Session: Trajectories and Tipping Points of Watersheds in Response to Disturbances
Salinity gradients in coastal river corridors impact organic matter processes and ecosystem function
Monday, August 2, 2021
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Aditi Sengupta, Joyce Barahona and Nallely Delara, Biology, California Lutheran University, Thousand Oaks, CA, Matthew H. Kaufman and Marcy R. Garcia, Pacific Northwest National Laboratory, Lupita Renteria and James C. Stegen, Biological Sciences Division, Pacific Northwest National Laboratory, Richland, WA, Joshua M. Torgeson, Energy and Environment Directorate, Pacific Northwest National Laboratory, Richland, WA, Vanessa A. Garayburu-Caruso, Earth and Biological Sciences Directorate, Pacific Northwest National Laboratory, Richland, WA, Nicholas D. Ward, Marine Sciences Laboratory, Pacific Northwest National Laboratory, Sequim, WA, Jianqiu Zheng, Pacific Northwest National Laboratory, Richland, WA
Biology, California Lutheran University Thousand Oaks, CA, USA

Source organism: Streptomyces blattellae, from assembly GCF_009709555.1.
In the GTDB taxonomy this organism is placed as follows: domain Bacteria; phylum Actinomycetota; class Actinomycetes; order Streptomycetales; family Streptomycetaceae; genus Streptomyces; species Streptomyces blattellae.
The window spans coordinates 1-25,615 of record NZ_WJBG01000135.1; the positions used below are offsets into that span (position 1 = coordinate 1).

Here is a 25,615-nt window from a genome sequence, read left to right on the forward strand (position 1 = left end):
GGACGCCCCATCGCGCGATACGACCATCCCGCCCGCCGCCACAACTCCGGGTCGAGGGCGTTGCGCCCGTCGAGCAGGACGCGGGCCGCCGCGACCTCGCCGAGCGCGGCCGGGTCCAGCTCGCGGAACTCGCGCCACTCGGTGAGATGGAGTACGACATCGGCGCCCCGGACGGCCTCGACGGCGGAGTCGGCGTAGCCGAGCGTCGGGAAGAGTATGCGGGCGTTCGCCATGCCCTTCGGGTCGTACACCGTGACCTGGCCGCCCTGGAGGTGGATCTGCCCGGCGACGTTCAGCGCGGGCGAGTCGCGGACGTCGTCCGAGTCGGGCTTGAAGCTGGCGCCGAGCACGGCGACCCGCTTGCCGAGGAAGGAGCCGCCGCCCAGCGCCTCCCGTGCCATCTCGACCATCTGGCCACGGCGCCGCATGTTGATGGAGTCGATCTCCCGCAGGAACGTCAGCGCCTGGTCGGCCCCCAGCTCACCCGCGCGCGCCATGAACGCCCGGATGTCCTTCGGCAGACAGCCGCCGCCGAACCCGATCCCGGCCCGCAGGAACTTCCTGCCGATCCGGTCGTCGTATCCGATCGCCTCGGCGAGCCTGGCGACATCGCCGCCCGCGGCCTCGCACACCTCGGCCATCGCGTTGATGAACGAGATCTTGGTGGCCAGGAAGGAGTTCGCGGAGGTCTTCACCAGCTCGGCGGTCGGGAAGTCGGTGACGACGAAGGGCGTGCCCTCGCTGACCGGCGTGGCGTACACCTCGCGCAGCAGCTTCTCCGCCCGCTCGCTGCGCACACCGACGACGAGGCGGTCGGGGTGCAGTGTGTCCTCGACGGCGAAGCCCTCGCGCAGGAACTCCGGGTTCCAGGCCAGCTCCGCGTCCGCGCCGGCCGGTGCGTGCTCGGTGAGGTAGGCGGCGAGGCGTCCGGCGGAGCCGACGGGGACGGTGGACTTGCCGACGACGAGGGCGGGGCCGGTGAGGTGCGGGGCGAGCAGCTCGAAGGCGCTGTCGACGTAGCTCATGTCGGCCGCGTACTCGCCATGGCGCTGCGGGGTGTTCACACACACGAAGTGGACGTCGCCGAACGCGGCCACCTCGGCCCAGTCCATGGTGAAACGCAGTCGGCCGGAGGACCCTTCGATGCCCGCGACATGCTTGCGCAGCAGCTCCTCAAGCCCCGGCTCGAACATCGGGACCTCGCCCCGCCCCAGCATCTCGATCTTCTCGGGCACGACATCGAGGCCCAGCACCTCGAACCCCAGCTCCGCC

Background/Question/Methods Tidally-influenced portions of watersheds are among the most biogeochemically active and diverse natural transition systems on Earth and influence global carbon and nutrient budgets. The dynamic mixing of fresh and saline waters in both surface and subsurface domains in tidal river corridors, however, are prone to future disturbance events like droughts, storm surges, intense rain events and coastal flooding, with 88,000 miles of coastal shoreline in the conterminous U.S. predicted as vulnerable. However, we have limited mechanistic and predictive understanding between these episodically reduced or elevated freshwater input and the links among salinity, sediment characteristics, nutrient dynamics, and microbial ecophysiology in coastally-influenced watershed components. A distributed, community-enabled sediment sampling campaign was conducted across 24 locations (12 non-tidal freshwater streams and 12 tidally-influenced saline regions of tidal rivers/creeks) in the United States. Using microcosm batch reactors, sediments were subjected to six salinity treatments to determine how altered salinity levels impact biogeochemical processes. Bulk biogeochemical responses, including dissolved oxygen consumption, carbon dioxide (CO2) production, and redox ion concentrations in the reactors, chemistry of dissolved organic matter using Fourier Transform Ion Cyclotron Resonance Mass Spectroscopy (FTICR-MS) and metabolite profiles of dissolved organic matter using Liquid Chromatography Mass Spectroscopy (LC-MS) were evaluated. Results/Conclusions We found that metabolic efficiency (defined as the total energy needed for the synthesis of a unit C-mole of biomass) of dissolved organic matter decreased in field sediments from non-tidal river systems from the western to eastern United States but saline sediments did not show any difference. LC-MS features showed distinctly separate metabolite profiles for field tidal saline and non-tidal fresh sediments. Lab data showed conserved trends of increasing CO2 flux with increasing salinity for freshwater locations for most sites and showed no or slight increase for saline sediments. Complemented with microbial community characteristics, results will be used to develop predictive understanding of sediment biogeochemical responses to salinity perturbations.